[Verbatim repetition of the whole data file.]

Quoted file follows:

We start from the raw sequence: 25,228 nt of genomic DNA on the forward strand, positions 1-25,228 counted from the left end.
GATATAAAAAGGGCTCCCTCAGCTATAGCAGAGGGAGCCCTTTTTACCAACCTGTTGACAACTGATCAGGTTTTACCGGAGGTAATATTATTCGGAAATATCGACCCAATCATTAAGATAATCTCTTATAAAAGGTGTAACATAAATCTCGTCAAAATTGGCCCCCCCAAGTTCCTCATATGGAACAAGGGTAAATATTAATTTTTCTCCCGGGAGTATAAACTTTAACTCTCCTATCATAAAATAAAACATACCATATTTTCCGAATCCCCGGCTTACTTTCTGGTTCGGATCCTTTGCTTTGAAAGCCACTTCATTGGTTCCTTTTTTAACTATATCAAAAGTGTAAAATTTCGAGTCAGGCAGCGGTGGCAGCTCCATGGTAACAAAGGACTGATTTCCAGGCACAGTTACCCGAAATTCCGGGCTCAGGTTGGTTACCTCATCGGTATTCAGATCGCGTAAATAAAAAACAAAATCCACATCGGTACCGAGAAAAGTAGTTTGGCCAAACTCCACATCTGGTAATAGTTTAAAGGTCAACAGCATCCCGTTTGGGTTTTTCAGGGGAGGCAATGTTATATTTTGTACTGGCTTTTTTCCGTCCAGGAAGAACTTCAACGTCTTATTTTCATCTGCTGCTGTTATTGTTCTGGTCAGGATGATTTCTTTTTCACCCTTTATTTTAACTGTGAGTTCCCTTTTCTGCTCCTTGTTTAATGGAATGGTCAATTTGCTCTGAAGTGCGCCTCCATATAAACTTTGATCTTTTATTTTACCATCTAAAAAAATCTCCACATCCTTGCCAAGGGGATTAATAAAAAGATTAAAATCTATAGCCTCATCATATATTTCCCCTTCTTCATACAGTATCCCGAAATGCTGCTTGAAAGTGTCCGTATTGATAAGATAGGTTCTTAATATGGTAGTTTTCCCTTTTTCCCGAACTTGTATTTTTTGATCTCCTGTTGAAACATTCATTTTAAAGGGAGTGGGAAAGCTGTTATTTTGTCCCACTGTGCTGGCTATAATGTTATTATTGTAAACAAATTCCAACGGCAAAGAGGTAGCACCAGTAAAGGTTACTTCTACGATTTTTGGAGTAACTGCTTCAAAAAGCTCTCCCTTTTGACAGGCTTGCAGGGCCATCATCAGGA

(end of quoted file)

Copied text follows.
We start from the raw sequence: 25,228 nt of genomic DNA on the forward strand, positions 1-25,228 counted from the left end.
GATATAAAAAGGGCTCCCTCAGCTATAGCAGAGGGAGCCCTTTTTACCAACCTGTTGACAACTGATCAGGTTTTACCGGAGGTAATATTATTCGGAAATATCGACCCAATCATTAAGATAATCTCTTATAAAAGGTGTAACATAAATCTCGTCAAAATTGGCCCCCCCAAGTTCCTCATATGGAACAAGGGTAAATATTAATTTTTCTCCCGGGAGTATAAACTTTAACTCTCCTATCATAAAATAAAACATACCATATTTTCCGAATCCCCGGCTTACTTTCTGGTTCGGATCCTTTGCTTTGAAAGCCACTTCATTGGTTCCTTTTTTAACTATATCAAAAGTGTAAAATTTCGAGTCAGGCAGCGGTGGCAGCTCCATGGTAACAAAGGACTGATTTCCAGGCACAGTTACCCGAAATTCCGGGCTCAGGTTGGTTACCTCATCGGTATTCAGATCGCGTAAATAAAAAACAAAATCCACATCGGTACCGAGAAAAGTAGTTTGGCCAAACTCCACATCTGGTAATAGTTTAAAGGTCAACAGCATCCCGTTTGGGTTTTTCAGGGGAGGCAATGTTATATTTTGTACTGGCTTTTTTCCGTCCAGGAAGAACTTCAACGTCTTATTTTCATCTGCTGCTGTTATTGTTCTGGTCAGGATGATTTCTTTTTCACCCTTTATTTTAACTGTGAGTTCCCTTTTCTGCTCCTTGTTTAATGGAATGGTCAATTTGCTCTGAAGTGCGCCTCCATATAAACTTTGATCTTTTATTTTACCATCTAAAAAAATCTCCACATCCTTGCCAAGGGGATTAATAAAAAGATTAAAATCTATAGCCTCATCATATATTTCCCCTTCTTCATACAGTATCCCGAAATGCTGCTTGAAAGTGTCCGTATTGATAAGATAGGTTCTTAATATGGTAGTTTTCCCTTTTTCCCGAACTTGTATTTTTTGATCTCCTGTTGAAACATTCATTTTAAAGGGAGTGGGAAAGCTGTTATTTTGTCCCACTGTGCTGGCTATAATGTTATTATTGTAAACAAATTCCAACGGCAAAGAGGTAGCACCAGTAAAGGTTACTTCTACGATTTTTGGAGTAACTGCTTCAAAAAGCTCTCCCTTTTGACAGGCTTGCAGGGCCATCATCAGGA